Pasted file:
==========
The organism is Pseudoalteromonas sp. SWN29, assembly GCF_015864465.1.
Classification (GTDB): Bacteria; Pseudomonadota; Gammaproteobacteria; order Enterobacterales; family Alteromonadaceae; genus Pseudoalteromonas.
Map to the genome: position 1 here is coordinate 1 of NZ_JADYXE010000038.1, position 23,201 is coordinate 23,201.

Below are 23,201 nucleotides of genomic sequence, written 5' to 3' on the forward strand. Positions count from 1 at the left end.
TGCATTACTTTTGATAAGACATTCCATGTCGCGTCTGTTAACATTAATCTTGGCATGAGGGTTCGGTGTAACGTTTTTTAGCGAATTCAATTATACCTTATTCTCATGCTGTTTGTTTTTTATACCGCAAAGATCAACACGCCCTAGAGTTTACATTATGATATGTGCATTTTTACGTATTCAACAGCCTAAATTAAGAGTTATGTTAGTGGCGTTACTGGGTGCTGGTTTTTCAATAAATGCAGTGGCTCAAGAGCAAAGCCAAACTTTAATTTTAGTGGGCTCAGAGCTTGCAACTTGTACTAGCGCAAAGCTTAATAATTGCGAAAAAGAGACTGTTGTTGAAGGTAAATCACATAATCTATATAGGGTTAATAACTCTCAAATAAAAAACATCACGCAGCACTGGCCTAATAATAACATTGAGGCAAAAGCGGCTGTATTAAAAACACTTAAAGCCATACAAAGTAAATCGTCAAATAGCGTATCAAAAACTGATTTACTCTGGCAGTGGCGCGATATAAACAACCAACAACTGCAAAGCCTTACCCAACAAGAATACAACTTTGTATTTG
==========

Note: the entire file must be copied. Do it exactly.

The organism is Pseudoalteromonas sp. SWN29, assembly GCF_015864465.1.
Classification (GTDB): Bacteria; Pseudomonadota; Gammaproteobacteria; order Enterobacterales; family Alteromonadaceae; genus Pseudoalteromonas.
Map to the genome: position 1 here is coordinate 1 of NZ_JADYXE010000038.1, position 23,201 is coordinate 23,201.

Below are 23,201 nucleotides of genomic sequence, written 5' to 3' on the forward strand. Positions count from 1 at the left end.
TGCATTACTTTTGATAAGACATTCCATGTCGCGTCTGTTAACATTAATCTTGGCATGAGGGTTCGGTGTAACGTTTTTTAGCGAATTCAATTATACCTTATTCTCATGCTGTTTGTTTTTTATACCGCAAAGATCAACACGCCCTAGAGTTTACATTATGATATGTGCATTTTTACGTATTCAACAGCCTAAATTAAGAGTTATGTTAGTGGCGTTACTGGGTGCTGGTTTTTCAATAAATGCAGTGGCTCAAGAGCAAAGCCAAACTTTAATTTTAGTGGGCTCAGAGCTTGCAACTTGTACTAGCGCAAAGCTTAATAATTGCGAAAAAGAGACTGTTGTTGAAGGTAAATCACATAATCTATATAGGGTTAATAACTCTCAAATAAAAAACATCACGCAGCACTGGCCTAATAATAACATTGAGGCAAAAGCGGCTGTATTAAAAACACTTAAAGCCATACAAAGTAAATCGTCAAATAGCGTATCAAAAACTGATTTACTCTGGCAGTGGCGCGATATAAACAACCAACAACTGCAAAGCCTTACCCAACAAGAATACAACTTTGTATTTG